My name is Ben Ginsburg, I'm a 26-year-old Chicagoland area native and art gallerist. While I don't necessarily have a talent for the arts, I've always appreciated them from afar. I started my career on a much more traditional path. But even before I left my role working as a CPA at spent a large public accounting firm, I maintained a strong connection to the arts. I've also served on the associate board of the Lookingglass Theatre. After work and on weekends, I'd explore local estate liquidations, thrift and consignment shops looking for art. Over time, I amassed a large collection of second-hand artwork. When I talk with other young professionals about my collecting, most reply by confessing that they know nothing about art. The funny thing is that neither do I; I just never asked permission to explore.
As my collection grew, space in my apartment becoming scarce. I'd auction off items to make room for new discoveries. Everyone who visited was entranced. The walls drew curiosity and sparked conversation. I'd host LEADS groups and participants would walk around exploring. The beauty of art is the reaction it elicits. I began looking for ways to "spread the wealth". Was there another way to get the art to the end user while preserving the value I reclaimed when I discovered it? I set out to reclaim context and build community around accessible artwork. The art world is tricky. Young people like me, who lack formal education in the arts, often feel intimidated. Those who are bold enough to explore discover a certain social stigma associated with not having the financial wherewithal of a seasoned collector. As a buyer you're told what to, how to, why to appreciate art. The experience can be off putting. It leaves a residue of doubt, a sense you don't belong. The people I want to reach, don't know a ton about art but are searching for ways to engage with it in a welcoming and affordable environment. That's why I created smiling rock gallery, a home for art that is lost, forgotten, and misunderstood. It is built on the premise that art is for everyone, and should therefore be accessible.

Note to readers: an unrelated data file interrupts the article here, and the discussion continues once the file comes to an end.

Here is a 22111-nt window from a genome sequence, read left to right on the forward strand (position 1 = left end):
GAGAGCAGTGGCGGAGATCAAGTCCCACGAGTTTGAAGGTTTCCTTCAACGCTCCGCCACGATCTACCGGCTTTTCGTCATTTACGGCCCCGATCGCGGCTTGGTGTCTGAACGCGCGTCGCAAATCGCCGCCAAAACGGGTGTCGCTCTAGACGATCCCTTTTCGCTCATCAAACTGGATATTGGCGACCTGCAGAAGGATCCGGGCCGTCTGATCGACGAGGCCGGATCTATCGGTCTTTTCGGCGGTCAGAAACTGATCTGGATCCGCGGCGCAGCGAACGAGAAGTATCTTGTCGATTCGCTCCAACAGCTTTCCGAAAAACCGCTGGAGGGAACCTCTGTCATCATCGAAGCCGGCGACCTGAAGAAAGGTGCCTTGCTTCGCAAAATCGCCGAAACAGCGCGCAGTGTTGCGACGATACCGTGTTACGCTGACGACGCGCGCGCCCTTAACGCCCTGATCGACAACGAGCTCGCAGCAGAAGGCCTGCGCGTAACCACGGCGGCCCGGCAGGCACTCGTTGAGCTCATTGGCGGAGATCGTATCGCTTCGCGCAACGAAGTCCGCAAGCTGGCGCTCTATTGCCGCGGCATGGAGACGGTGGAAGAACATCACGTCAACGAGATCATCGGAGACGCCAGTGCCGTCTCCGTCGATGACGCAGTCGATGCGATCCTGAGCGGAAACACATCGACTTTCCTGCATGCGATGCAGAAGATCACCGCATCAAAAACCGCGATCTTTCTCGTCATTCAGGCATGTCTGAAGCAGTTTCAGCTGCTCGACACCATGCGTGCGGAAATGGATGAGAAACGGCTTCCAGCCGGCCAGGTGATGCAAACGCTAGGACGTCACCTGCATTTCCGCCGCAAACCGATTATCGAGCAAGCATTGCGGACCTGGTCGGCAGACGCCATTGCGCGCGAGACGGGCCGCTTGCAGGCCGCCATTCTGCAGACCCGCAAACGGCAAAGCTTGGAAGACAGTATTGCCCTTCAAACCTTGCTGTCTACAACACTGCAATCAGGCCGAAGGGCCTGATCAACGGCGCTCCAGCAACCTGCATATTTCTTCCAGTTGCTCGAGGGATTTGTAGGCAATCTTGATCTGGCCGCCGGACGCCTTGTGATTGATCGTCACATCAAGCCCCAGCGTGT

The gallery has an incredibly eclectic collection of art that has lost its context. We welcome visitors to participate in reclaiming the meaning of these works by authentically and unapologetically engaging with art. But smiling rock gallery is not only a platform for those searching, it's also one for those who want to be found.
Chicago has an incredibly rich culture, but it is also deeply segregated. And I believe that segregation has resulted in insulated creative "pockets" around the city. So, smiling rock gallery engages local artists within these pockets, encouraging them to bring their work to a welcoming space. By eliminating most of the barriers artists traditionally encounter when searching for a gallery to showcase their works, smiling rock has started fostering connections between communities and people who wouldn't otherwise interact.
smiling rock gallery is an exercise in rethinking the traditional art industry model of representation. Art is about storytelling. The representation model requires that artists entrust someone else with the ability to tell their story. While not exclusively nefarious, I believe this model is inefficient. I've set out to act as a connector, not a representative. smiling rock gallery neither judges the artists it welcomes nor tells visitors what they should like. We give artists license to do what they love, and our guests license to love what they do.
ARTISTIC LICENSE is our greatest undertaking to date. A one night only experience honoring art that is often seen, rarely heard: Graffiti. Graffiti is the true definition of outsider art, and the community responsible for its creation very much underground. With 10+ of Chicago's most prominent graffiti artists in tow, we took over an industrial warehouse space in Fulton Market, transforming it into a one of a kind testament to the strength of this often forlorn creative community. The experience, occurring Saturday, November 23rd 6-9 PM, was built to give artists a platform to proclaim "what we do is art" and invite guests to explore, discover, and celebrate their work. Tickets are available at artisticlicense.eventbrite.com.